According to the fourth estate, the early part of Summer saw Manchester United rocked by Harry Kane staying at Tottenham Hotspur. We were shattered by David de Gea’s imminent departure (he hasn’t gone yet), snubbed by Paul Pogba and had more links than Houdini’s chains. United have been preparing, readying or launching bids for Uncle Tom Cobley, whilst at the same time getting rid of Paul Scholes’s replacement, Tom Cleverley… (having written that sentence, I suddenly had a choking fit).
In early July, Nani left United for Fenerbahçe. The Lisboan arrived in a huge fanfare of expectation in the Summer of 2007; some people claimed that he was better than Cristiano Ronaldo… (oh Christ, I’m off again). Nani looked like Michael Jackson but played football like Janet Jackson. A player of undoubted skill occasionally, he will always be remembered by me as a winger who took worse corners than Mads Timm and whose crosses would’ve been comfortably dealt with by a blindfolded Jim Leighton. To use the words of Brian Clough, he floated like a butterfly and he stung like one.
A seminal moment from Nani at the Estádio do Sport Lisboa e Benfica da Luz in 2010. Cristiano Ronaldo turned Gerard Pique inside out, his exquisite goalbound shot from was gliding over Iker Casillas’s head and into the net. Nani decided to add the finishing touch, from an offside position. Ronaldo’s reaction was priceless
Another player joining Nani in Kadiköy isRobin van Persie, who has left United after three seasons. He came to Old Trafford having turned down a better offer from Manchester City (quelle surprise), and Continue reading Joined The Choir Invisible
United fans were in loud and boisterous voice at a virtually full Stadium of Light. When Wayne Rooney scored a header from a Phil Jones cross on 20 minutes after some shocking marking by Sunderland, it was no more than United deserved. Ten minutes later, Rooney hit the bar from 18 yards and then four minutes later, missed one of the easiest chances he’ll ever have from an Antonio Valencia cross. Apart from a period early in the second half, United were full control of this game but there’s always a feeling of vulnerability when only a goal in front. Today was actually United’s best performance in a few weeks; there was a professionalism to the defending and midfield play that if it had been observed in recent matches would have probably given United the title.
There was a similar potential ending in season 2009/2010 when Wigan Athletic went to Chelsea on the last day of the season and we were hoping Chelsea would drop points while United played Stoke City at Old Trafford. As expected, United beat Stoke comfortably (4-0) but what I clearly remember is Chelsea having the decency to wrap the game up against Wigan good and early, eventually winning 8-0 to extinguish any vain hope that might have been travelling around Old Trafford. This didn’t happen today. Going into injury time with United winning 1-0 and City losing 2-1, I wasn’t getting carried away with any premature celebrations. I’ve seen United recover too many impossible positions over the years to take anything for granted in football. We dared to dream but when word got back that Edin Dzeko had equalised for City, I had a feeling that with City throwing the kitchen sink against a beleaguered QPR, who’d been reduced to ten men, they would score. One thing that does make me proud is that SKY TV desperately searched around the United section in the Stadium of Light looking for somebody squawking – well done to all the lads and lasses who went their today and kept their bottle and dignity.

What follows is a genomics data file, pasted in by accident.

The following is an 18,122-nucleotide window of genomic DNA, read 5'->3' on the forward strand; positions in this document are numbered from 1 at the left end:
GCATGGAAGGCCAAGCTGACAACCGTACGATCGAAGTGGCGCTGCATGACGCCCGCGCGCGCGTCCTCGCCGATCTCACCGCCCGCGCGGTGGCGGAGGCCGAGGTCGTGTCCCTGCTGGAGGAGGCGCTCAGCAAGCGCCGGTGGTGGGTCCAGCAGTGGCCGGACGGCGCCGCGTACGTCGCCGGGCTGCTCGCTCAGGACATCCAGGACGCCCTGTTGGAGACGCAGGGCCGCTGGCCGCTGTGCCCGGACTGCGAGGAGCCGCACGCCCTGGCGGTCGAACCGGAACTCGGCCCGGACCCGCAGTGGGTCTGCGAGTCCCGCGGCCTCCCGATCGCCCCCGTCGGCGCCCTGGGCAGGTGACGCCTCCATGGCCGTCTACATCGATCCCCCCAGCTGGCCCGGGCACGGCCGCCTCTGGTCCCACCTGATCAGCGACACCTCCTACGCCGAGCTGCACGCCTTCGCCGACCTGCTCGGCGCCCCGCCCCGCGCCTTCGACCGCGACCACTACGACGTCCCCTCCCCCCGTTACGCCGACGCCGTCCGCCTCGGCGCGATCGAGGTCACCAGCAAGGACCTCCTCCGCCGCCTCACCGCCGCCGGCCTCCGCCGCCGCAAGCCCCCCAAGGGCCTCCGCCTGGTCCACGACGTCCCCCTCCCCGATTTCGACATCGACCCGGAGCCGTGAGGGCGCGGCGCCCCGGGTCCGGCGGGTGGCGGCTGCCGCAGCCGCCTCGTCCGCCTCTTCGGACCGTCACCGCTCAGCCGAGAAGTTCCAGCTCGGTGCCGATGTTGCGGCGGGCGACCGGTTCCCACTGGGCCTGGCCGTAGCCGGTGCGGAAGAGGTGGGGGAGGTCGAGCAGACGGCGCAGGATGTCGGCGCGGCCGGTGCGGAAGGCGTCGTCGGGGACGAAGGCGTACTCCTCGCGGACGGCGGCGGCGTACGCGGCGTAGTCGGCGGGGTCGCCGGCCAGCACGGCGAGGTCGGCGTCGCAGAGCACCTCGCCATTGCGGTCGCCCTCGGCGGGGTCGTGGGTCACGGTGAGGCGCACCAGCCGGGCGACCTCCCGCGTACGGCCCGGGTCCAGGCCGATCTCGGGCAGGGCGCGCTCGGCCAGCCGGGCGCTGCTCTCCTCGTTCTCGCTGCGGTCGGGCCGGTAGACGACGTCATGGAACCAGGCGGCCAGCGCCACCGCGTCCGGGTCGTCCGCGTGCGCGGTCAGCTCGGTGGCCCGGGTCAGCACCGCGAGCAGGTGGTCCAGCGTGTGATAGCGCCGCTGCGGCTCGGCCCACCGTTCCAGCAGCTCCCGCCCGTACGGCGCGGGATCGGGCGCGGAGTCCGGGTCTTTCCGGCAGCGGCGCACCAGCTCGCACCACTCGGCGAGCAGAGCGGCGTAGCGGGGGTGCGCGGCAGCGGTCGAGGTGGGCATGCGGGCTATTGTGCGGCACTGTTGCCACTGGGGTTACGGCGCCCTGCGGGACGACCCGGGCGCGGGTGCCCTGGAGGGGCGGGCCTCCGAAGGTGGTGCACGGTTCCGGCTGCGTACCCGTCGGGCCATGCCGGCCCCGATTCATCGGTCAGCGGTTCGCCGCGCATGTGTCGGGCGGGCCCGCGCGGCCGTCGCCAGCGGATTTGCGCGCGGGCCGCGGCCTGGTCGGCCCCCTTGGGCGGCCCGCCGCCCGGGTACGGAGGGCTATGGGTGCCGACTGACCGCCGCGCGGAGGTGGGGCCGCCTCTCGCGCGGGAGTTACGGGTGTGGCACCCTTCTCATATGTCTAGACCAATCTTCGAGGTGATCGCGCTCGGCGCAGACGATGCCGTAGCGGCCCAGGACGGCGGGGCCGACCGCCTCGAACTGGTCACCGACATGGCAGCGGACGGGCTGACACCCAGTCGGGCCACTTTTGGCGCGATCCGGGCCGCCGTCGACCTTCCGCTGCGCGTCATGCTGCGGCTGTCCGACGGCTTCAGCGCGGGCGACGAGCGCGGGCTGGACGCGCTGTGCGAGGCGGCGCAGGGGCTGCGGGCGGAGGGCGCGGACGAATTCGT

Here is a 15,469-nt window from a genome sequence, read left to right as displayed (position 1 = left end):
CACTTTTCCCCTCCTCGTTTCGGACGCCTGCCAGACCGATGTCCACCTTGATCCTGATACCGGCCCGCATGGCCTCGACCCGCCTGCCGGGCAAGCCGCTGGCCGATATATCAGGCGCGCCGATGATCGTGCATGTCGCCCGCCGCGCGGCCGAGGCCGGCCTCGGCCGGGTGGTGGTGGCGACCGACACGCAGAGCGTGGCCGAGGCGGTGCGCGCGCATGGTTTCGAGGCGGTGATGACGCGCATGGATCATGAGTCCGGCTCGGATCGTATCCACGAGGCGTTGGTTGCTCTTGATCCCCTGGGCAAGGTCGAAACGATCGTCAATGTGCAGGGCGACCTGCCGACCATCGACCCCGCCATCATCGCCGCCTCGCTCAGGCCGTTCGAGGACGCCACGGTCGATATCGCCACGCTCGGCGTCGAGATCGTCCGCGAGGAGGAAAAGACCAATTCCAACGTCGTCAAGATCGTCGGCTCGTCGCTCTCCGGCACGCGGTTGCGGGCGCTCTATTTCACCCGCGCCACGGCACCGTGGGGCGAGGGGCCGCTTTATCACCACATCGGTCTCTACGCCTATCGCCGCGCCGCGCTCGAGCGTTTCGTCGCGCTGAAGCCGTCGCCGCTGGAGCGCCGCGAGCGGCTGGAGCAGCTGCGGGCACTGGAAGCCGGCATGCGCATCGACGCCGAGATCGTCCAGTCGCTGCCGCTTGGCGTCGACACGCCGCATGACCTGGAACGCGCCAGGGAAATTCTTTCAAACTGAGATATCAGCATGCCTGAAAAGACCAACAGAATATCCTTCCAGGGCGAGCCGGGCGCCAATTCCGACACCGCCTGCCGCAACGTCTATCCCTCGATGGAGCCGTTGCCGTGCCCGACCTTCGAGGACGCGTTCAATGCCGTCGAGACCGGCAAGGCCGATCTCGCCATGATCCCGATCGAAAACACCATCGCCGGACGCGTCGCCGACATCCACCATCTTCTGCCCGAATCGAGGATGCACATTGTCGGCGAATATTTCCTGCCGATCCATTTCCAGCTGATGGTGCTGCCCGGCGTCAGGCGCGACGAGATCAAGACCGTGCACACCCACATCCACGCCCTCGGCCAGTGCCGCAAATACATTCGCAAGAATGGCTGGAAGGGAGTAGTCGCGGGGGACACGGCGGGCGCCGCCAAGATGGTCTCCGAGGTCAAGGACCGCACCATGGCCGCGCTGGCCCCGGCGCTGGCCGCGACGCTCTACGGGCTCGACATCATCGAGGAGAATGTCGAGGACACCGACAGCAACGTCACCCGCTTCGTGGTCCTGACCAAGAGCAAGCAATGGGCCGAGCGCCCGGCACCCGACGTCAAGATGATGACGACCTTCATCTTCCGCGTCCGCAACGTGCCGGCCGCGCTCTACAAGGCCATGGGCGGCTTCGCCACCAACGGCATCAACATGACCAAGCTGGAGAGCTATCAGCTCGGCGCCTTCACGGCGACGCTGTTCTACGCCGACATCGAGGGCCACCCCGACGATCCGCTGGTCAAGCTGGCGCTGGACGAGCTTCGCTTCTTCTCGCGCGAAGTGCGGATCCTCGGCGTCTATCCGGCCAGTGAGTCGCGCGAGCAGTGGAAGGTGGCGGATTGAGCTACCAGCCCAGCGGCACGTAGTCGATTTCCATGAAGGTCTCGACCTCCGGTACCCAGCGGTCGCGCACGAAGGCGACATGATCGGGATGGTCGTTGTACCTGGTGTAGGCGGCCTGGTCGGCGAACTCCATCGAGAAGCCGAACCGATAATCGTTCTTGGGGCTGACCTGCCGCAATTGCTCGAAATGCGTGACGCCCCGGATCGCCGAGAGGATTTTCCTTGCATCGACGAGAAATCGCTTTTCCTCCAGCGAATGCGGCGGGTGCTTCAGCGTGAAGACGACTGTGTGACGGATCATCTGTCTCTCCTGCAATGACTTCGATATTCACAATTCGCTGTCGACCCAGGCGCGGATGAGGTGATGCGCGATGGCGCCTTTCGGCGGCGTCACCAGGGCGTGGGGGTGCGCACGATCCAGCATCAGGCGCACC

So now it comes to pass, the moment I felt in my guts coming after the Everton match at Old Trafford. This is the day I never thought I’d see, City are champions. It’s almost a relief. As John Cleese said in the 1986 film Clockwise, It’s not the despair, I cantake the despair. It’s the hopeIcan‘tstand. The Sergio Aguero goal was a sickener but to me, the real kick in the balls came with Steven Pienaar’s late equaliser at Old Trafford three weeks ago. Despite United blowing an eight point lead, only the most red eyed United fan would deny that City aren’t worthy champions. The most annoying thing to me was that in the early part of this calendar year, United had done the hard bit and come early March, compared to City, had a very favourable run in. Having said that, any team that puts six past United at Old Trafford would deserve the title. Any title chasing team that blows a two goal lead in a home match, so close to the season’s end deserves what they ended up getting. It’s been pointed out repeatedly recently by people in the pub and on the internet that if it wasn’t for refereeing mistakes, United would’ve been four points clear of City going into this weekend. That may be true but to be clinging to straws like that is embarrassing and to my mind, the kind of behaviour that we’ve been taking the piss out of City fans for years. This is not like Blackburn Rovers in 1995 or Chelsea in 2010 when United were robbed of the title by a side who had no right winning it, this season United have only themselves to blame. All those City fans we saw jumping around outside Eastlands four years ago with tea towels wrapped around their heads have finally seen what they were dreaming of. No longer can City have the peculiar affection that the English are so good at giving to the eternal losers and that their fans have inadvertantly thrived on for years, in compensation for being shit. Welcome to our world Berties, try not to embarrass our proud city too much, from what I’ve seen over the years, I fear you will. Just remember one thing, you’ll no longer be the darling of the neutrals.